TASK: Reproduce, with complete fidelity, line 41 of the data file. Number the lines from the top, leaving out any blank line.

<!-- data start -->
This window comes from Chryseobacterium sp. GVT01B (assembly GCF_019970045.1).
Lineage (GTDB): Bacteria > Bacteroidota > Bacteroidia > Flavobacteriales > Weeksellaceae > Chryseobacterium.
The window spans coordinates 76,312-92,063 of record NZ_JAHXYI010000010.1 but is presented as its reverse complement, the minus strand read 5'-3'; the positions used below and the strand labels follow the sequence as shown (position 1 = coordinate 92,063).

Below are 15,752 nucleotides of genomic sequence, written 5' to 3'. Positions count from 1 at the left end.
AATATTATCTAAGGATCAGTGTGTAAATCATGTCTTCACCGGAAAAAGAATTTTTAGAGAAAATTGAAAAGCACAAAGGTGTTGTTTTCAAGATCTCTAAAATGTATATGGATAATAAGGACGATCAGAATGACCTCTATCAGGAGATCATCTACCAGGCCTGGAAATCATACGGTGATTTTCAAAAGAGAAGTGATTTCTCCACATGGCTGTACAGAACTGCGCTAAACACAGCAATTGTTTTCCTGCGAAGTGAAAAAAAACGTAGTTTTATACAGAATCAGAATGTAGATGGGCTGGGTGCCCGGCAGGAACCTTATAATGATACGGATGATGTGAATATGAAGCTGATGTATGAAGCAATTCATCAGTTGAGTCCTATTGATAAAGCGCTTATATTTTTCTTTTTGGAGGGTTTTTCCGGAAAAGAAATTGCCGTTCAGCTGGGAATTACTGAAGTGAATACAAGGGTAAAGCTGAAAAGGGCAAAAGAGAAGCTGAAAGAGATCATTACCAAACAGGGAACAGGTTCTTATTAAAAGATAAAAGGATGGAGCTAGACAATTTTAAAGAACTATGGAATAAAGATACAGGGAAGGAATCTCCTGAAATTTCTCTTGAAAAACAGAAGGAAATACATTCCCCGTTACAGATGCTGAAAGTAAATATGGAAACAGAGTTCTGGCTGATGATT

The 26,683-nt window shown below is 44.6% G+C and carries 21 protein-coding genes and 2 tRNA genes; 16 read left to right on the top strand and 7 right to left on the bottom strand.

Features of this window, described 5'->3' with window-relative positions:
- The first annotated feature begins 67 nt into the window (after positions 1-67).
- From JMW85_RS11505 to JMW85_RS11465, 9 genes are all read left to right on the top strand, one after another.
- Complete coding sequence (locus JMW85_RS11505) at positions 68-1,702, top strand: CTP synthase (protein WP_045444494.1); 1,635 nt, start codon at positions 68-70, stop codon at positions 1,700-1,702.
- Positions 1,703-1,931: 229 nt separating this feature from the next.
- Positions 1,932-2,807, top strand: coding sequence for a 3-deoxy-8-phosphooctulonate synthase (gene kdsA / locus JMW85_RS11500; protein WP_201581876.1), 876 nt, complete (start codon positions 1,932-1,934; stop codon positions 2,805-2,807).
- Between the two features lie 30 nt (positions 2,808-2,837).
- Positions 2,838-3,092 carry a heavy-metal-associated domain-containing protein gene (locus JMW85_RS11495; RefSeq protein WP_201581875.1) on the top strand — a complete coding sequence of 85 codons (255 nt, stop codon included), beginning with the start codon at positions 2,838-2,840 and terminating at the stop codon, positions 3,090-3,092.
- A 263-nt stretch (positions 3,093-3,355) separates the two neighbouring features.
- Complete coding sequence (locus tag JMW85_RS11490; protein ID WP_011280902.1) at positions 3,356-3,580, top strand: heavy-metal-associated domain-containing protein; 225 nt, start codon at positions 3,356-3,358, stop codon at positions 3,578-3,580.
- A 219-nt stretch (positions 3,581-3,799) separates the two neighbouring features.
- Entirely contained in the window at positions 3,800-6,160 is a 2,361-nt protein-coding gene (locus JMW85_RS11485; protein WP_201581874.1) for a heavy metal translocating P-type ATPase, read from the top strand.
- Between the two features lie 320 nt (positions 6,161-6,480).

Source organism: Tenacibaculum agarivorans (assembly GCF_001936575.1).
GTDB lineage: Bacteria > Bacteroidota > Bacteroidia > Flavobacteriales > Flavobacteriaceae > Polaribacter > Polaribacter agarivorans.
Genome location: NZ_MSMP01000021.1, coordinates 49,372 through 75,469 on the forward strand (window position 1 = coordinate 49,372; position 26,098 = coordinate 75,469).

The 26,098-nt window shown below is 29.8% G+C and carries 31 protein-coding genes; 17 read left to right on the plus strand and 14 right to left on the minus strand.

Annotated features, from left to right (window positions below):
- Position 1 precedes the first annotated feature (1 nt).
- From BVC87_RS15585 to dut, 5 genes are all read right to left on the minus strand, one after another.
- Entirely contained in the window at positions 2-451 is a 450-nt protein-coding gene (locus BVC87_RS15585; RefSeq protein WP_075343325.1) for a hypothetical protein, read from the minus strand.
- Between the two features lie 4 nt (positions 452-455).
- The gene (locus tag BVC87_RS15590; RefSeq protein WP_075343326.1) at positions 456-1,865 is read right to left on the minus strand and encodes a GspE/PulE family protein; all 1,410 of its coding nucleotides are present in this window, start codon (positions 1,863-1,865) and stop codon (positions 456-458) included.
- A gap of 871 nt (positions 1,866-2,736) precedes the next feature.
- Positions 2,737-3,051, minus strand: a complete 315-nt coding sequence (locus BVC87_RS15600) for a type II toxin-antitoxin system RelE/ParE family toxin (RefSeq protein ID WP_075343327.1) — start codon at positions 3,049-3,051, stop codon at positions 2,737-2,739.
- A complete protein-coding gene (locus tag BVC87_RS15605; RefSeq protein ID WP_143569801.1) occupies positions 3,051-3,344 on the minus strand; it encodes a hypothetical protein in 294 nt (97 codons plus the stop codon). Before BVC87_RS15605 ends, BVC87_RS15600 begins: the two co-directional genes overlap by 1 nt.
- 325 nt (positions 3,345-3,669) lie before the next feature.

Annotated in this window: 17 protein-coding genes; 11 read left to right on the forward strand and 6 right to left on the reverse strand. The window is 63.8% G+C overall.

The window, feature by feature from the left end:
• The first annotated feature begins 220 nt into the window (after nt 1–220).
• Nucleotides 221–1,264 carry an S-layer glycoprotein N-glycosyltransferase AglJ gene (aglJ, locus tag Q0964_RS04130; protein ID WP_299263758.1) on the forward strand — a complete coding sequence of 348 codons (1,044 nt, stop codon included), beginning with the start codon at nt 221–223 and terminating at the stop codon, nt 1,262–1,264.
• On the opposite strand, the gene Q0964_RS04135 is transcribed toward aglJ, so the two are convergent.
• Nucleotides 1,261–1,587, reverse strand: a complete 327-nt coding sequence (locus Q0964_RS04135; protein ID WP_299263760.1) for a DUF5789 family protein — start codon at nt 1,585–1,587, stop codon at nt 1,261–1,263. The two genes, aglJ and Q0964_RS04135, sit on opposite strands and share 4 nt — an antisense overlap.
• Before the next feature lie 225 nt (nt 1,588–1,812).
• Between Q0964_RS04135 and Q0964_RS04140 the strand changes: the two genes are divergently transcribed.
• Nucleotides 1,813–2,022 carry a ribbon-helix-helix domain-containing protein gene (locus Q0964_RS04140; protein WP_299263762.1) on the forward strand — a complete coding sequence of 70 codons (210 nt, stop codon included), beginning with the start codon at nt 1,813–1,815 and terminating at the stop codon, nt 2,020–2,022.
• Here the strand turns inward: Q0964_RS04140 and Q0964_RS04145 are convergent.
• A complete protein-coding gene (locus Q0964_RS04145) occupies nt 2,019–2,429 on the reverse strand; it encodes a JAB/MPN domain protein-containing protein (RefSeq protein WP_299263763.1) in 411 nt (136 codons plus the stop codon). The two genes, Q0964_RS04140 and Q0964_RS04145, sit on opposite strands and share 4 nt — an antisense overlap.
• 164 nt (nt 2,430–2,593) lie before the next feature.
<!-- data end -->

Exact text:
• Between Q0964_RS04135 and Q0964_RS04140 the strand changes: the two genes are divergently transcribed.